The Treasury Department released a letter with responses to 10 questions posed by a recent report that criticized its management of the Troubled Asset Relief Program.

The letter, from Neel Kashkari, interim assistant secretary for financial stability, went to professor Elizabeth Warren, chair of the Congressional Oversight Panel. Asked if the Treasury's strategy is working to stabilize the markets, he said yes.

"The most important evidence that our strategy is working is that Treasury's actions, in combination with other actions, stemmed a series of financial institution failures," said the letter. "The financial system is fundamentally more stable than it was when Congress passed the legislation."

Kashkari insisted that the strategy is helping to reduce foreclosures, citing the HOPE NOW program and actions aimed at buying mortgage-backed securities from Fannie Mae and Freddie Mac.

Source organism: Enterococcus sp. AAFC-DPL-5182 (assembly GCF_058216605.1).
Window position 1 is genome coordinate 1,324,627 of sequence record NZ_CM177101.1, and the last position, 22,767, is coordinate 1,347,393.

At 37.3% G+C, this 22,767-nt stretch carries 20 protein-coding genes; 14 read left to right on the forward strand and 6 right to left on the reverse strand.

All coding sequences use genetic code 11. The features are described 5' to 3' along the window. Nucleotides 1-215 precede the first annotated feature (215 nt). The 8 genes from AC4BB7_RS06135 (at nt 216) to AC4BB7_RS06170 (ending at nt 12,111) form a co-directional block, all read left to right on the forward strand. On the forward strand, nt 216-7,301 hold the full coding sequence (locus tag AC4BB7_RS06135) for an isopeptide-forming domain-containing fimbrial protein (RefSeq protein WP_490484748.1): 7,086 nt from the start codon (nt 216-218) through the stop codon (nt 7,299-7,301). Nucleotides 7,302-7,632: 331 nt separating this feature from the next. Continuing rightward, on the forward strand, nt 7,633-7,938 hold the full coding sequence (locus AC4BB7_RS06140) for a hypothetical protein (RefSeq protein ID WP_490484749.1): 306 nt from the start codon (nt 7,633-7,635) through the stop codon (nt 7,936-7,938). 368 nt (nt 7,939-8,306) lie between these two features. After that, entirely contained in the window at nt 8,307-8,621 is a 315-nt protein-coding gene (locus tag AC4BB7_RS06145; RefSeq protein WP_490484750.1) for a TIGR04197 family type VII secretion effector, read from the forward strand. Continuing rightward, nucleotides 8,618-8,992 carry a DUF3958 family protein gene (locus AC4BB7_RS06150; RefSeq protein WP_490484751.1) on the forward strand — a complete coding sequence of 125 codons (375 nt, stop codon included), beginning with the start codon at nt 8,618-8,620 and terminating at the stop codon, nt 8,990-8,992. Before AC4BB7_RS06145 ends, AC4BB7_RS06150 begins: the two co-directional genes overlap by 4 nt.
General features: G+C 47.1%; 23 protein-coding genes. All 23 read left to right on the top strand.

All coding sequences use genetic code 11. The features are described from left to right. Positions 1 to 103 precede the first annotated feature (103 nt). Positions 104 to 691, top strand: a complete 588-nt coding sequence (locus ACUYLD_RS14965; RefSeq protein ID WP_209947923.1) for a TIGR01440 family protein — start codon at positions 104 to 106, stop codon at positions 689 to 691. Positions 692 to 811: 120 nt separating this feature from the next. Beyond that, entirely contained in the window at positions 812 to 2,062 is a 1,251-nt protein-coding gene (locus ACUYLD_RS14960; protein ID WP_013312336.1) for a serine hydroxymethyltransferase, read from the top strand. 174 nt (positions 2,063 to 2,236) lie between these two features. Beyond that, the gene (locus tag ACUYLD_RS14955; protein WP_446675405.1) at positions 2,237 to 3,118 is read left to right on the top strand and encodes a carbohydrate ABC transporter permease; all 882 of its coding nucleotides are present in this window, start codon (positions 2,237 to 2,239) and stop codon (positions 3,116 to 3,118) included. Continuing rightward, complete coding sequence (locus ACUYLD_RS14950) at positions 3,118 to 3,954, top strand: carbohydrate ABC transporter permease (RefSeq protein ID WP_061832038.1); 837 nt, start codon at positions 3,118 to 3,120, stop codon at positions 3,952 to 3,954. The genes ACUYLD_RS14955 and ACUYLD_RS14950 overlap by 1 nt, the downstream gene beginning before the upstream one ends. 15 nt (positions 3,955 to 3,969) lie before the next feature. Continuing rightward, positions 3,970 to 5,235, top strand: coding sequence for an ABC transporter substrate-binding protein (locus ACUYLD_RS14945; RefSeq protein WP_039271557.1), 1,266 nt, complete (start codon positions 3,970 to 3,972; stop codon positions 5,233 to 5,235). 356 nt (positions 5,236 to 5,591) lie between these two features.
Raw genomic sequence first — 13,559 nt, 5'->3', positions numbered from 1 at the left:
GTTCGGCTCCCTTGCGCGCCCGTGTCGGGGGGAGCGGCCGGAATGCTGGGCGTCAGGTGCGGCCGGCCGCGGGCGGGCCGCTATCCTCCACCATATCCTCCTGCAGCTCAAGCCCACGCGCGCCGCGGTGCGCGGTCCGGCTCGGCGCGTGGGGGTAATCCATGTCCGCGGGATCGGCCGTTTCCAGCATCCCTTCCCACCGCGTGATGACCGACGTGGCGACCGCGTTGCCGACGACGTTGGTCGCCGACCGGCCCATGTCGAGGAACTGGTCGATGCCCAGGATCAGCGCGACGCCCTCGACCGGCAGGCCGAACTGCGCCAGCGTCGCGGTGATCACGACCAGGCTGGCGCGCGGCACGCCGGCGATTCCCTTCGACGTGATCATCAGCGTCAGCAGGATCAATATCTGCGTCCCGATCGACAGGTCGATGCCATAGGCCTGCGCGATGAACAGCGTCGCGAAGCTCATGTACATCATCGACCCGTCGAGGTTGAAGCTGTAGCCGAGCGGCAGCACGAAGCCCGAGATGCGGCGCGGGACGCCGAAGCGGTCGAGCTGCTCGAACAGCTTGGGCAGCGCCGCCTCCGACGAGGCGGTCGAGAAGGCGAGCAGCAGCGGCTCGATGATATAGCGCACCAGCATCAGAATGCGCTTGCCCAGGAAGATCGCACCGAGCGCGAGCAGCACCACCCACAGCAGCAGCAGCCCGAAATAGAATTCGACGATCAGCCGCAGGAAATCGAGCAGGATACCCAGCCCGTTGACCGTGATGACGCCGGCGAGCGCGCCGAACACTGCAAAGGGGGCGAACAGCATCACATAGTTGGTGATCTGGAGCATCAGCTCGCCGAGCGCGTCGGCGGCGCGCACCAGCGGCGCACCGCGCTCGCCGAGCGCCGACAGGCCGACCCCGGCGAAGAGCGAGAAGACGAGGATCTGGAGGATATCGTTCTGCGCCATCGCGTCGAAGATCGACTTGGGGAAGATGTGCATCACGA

Asked what financial institutions are doing with the TARP money, Kashkari responded indirectly.

"While confidence is low, banks will remain cautious about extending credit, and consumers and businesses will remain cautious about taking on new loans," said the letter. "As confidence returns, we expect to see more credit extended. This lending won't materialize as fast as anyone would like, but it will happen much faster as a result of having used the TARP to stabilize the system and to increase the capital in our banks."

Asked if the public is receiving a fair deal, Kashkari answered yes. "The American people have benefited from the financial rescue package," he insisted. "The financial crisis, and the ensuing economic downturn, would have been far worse without this legislation and our implementation of it."

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